In 2015, the American Association of Clinical Endocrinologists, who study hormones and how they affect your body, tried to answer that question. They learned that there's a strong link between low testosterone and heart attacks and other heart problems, especially in older men.

But other studies suggest that some men might be more likely to have heart trouble if they take testosterone supplements.

In 2010, researchers cut short a study of testosterone supplements in older men who had problems getting around. Of the 209 men in the study, 23 men who were getting testosterone treatments developed high blood pressure or abnormal heart rhythms or had heart attacks.

Since the trial involved a small number of men who were older and unhealthy in other ways, scientists said they couldn't learn much from the results.

The bottom line is that more study is needed for doctors to better understand the risks and benefits of using testosterone supplements.

 

 

How Does the Doctor Know I Have High Cholesterol?

There are two different types of cholesterol tests. The simplest measures total cholesterol levels in the blood. Most doctors use a lipoprotein analysis, which includes:

  • Total cholesterol level
  • LDL cholesterol level
  • HDL cholesterol level
  • Triglycerides (another fat in your blood that raises the risk of heart disease)

How Can I Prevent High Cholesterol?

Eat a healthier diet. To reduce your cholesterol, one of the most important changes to make is to cut back on the amount of saturated fat and trans fats in your diet. That means cutting back on meat and poultry -- either by eating smaller portions or eating them less often -- and choosing skim or low-fat dairy products. It also means eating less fried food, processed food, and foods high in sugar.

It is also important to increase the amount of soluble fiber you eat. This form of fiber, found in oatmeal, kidney beans, and apples, for example, helps remove LDL from the body.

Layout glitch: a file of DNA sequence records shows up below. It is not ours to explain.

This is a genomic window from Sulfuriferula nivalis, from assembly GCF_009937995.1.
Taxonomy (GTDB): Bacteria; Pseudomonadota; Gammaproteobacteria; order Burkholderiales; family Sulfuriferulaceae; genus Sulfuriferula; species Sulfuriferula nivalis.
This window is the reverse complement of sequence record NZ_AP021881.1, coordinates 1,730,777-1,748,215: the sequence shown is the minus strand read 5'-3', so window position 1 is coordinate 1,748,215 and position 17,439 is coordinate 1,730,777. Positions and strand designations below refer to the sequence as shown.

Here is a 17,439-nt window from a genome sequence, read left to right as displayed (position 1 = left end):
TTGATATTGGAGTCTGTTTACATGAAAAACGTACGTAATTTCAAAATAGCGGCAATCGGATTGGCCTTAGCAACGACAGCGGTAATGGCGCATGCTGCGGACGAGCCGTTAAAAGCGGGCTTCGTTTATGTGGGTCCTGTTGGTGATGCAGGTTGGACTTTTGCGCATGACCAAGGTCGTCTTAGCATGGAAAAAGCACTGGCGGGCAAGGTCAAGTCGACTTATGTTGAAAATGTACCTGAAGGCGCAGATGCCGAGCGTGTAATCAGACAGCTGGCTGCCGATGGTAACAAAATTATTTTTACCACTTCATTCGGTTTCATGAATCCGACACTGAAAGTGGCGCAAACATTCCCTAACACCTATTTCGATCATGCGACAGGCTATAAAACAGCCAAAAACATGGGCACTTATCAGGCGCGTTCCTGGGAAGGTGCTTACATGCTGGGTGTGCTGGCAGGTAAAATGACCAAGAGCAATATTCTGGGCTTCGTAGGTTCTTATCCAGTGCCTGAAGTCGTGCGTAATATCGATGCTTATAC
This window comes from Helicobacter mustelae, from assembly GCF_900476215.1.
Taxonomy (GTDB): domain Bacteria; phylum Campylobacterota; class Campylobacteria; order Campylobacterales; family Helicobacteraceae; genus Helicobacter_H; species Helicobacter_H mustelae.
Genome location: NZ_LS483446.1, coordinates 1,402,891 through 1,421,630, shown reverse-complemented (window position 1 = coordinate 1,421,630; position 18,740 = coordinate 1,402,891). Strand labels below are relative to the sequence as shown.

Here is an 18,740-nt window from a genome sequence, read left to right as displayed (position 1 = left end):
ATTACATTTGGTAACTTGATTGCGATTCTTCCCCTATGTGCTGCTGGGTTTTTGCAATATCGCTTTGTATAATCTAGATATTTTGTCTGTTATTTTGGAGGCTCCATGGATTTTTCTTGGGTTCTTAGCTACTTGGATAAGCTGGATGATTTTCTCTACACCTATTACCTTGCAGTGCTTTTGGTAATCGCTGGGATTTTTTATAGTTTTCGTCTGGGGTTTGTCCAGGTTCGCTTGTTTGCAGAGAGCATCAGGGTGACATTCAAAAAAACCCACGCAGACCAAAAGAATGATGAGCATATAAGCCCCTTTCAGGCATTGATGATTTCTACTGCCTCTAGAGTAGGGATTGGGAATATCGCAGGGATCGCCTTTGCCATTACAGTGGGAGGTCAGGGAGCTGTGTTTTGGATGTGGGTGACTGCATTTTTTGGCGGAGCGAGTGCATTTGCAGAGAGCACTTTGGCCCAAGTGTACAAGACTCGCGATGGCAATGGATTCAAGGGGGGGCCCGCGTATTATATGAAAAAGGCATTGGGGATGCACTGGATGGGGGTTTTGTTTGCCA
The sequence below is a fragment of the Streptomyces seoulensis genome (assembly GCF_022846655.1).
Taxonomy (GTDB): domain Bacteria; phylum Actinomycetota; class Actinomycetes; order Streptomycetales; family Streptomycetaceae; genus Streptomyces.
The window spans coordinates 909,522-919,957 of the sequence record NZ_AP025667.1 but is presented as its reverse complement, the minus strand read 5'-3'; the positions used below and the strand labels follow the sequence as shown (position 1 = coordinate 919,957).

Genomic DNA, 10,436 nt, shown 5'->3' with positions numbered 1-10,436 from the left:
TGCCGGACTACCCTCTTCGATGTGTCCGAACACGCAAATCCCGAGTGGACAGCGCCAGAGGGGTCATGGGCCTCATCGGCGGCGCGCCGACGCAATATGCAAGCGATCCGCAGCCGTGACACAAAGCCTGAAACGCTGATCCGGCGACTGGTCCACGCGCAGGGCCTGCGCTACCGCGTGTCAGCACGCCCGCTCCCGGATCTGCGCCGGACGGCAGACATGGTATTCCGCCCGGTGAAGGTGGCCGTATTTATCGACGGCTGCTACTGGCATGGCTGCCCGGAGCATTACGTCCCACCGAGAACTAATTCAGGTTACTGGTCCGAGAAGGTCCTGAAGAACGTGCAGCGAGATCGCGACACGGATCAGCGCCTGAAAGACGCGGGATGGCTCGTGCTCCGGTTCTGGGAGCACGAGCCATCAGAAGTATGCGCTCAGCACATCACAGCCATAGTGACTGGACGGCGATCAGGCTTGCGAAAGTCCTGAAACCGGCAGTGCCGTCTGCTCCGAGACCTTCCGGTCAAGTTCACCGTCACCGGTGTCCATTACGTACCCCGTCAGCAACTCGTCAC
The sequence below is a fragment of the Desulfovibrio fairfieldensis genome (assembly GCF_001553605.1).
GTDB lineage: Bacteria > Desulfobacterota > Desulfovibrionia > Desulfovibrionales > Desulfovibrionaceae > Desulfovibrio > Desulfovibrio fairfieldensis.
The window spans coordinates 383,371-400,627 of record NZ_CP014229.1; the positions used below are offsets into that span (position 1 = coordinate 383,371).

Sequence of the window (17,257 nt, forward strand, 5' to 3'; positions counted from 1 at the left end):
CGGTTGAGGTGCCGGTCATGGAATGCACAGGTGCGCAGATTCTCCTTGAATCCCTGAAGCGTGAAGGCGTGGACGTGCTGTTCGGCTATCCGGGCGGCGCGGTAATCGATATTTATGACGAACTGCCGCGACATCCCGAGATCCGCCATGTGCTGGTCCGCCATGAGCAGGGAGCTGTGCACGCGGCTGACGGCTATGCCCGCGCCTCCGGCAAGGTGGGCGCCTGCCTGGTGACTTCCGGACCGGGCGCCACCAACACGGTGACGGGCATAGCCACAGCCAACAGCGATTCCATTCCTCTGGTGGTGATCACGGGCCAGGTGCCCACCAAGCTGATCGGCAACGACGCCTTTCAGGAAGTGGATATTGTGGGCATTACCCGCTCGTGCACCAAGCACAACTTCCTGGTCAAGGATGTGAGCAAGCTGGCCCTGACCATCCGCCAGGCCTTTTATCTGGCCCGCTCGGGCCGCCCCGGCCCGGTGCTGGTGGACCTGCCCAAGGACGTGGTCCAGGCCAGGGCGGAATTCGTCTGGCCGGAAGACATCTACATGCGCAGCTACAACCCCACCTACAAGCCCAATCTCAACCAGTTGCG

Lose weight. If you are overweight or obese, losing even just a few pounds can help lower your cholesterol levels. There is no magical formula for weight loss, of course, but reducing portion sizes and cutting out things you can easily live without, such as beverages sweetened with sugar, are good places to start. The average American now gets more than 20% of calories from beverages. Switching to water is painless and can make a big difference in total calories.

Get regular exercise. As little as a brisk 30-minute walk most days raises HDL and may slightly lower LDL. Exercise is especially important if you have high triglyceride and LDL levels and more than your share of abdominal fat.

What Are the Treatments for High Cholesterol?

The first treatment of choice for high cholesterol is adopting a healthier lifestyle. In many men  who have cholesterol in the borderline high category, healthier habits can bring the numbers down to normal. If lifestyle changes are not enough, a variety of cholesterol-lowering medications are available.

The leading choice -- statin drugs -- are very effective at lowering LDL. Recent studies have confirmed that, in addition to lowering cholesterol levels, these drugs reduce the risk of heart disease. The medications are most effective when combined with a low-cholesterol diet.

WebMD Medical Reference

Sources

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National Heart Lung and Blood Institute: “High Blood Cholesterol.”

National Cholesterol Education Program: “High Blood Cholesterol: What you Need to Know.”

Harvard School of Public Health: “Fats & Cholesterol.”

American Heart Association: "Good vs. Bad Cholesterol."

Ekelund and others Diabetes Care, February 2007.

Nicholls and others JAMA, Feb 7, 2007.

David Ludwig, MD, professor of endocrinology, Children’s Hospital, Boston.

CDC: "About high cholesterol."

Rubinow, K. Clinical Lipidology, September-October 2012.

American Association of Clinical Endocrinologists: "Position Statement on the Association of Testosterone and Cardiovascular Risk," 2015.

Harvard Health Publications: "Testosterone and the Heart."

News release, The Endocrine Society.

News release, U.S. National Institutes of Health.

Basaria, S. New England Journal of Medicine, July 2010.

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Thirumalai, A. Clinical Lipidology, May-June 2016.